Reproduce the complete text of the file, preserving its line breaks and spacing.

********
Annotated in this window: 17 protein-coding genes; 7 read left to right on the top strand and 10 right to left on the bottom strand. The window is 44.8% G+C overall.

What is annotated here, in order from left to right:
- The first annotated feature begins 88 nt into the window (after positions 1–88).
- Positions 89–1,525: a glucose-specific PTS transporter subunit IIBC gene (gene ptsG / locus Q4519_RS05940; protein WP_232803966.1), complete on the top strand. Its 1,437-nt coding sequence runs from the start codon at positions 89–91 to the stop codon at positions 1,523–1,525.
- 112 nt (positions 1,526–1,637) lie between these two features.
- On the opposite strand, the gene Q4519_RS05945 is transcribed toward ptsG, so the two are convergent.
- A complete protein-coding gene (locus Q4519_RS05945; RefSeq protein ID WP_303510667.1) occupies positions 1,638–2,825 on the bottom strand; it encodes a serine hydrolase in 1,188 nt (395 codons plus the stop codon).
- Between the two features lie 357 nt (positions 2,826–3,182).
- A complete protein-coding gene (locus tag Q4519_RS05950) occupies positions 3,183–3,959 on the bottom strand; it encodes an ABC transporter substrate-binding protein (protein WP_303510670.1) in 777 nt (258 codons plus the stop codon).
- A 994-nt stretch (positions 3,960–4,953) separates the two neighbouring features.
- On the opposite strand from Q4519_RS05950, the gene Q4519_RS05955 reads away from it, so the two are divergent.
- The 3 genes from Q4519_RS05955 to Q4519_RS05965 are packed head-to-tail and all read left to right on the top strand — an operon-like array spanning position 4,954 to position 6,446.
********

Annotated in this window: 17 protein-coding genes; 7 read left to right on the top strand and 10 right to left on the bottom strand. The window is 44.8% G+C overall.

What is annotated here, in order from left to right:
- The first annotated feature begins 88 nt into the window (after positions 1–88).
- Positions 89–1,525: a glucose-specific PTS transporter subunit IIBC gene (gene ptsG / locus Q4519_RS05940; protein WP_232803966.1), complete on the top strand. Its 1,437-nt coding sequence runs from the start codon at positions 89–91 to the stop codon at positions 1,523–1,525.
- 112 nt (positions 1,526–1,637) lie between these two features.
- On the opposite strand, the gene Q4519_RS05945 is transcribed toward ptsG, so the two are convergent.
- A complete protein-coding gene (locus Q4519_RS05945; RefSeq protein ID WP_303510667.1) occupies positions 1,638–2,825 on the bottom strand; it encodes a serine hydrolase in 1,188 nt (395 codons plus the stop codon).
- Between the two features lie 357 nt (positions 2,826–3,182).
- A complete protein-coding gene (locus tag Q4519_RS05950) occupies positions 3,183–3,959 on the bottom strand; it encodes an ABC transporter substrate-binding protein (protein WP_303510670.1) in 777 nt (258 codons plus the stop codon).
- A 994-nt stretch (positions 3,960–4,953) separates the two neighbouring features.
- On the opposite strand from Q4519_RS05950, the gene Q4519_RS05955 reads away from it, so the two are divergent.
- The 3 genes from Q4519_RS05955 to Q4519_RS05965 are packed head-to-tail and all read left to right on the top strand — an operon-like array spanning position 4,954 to position 6,446.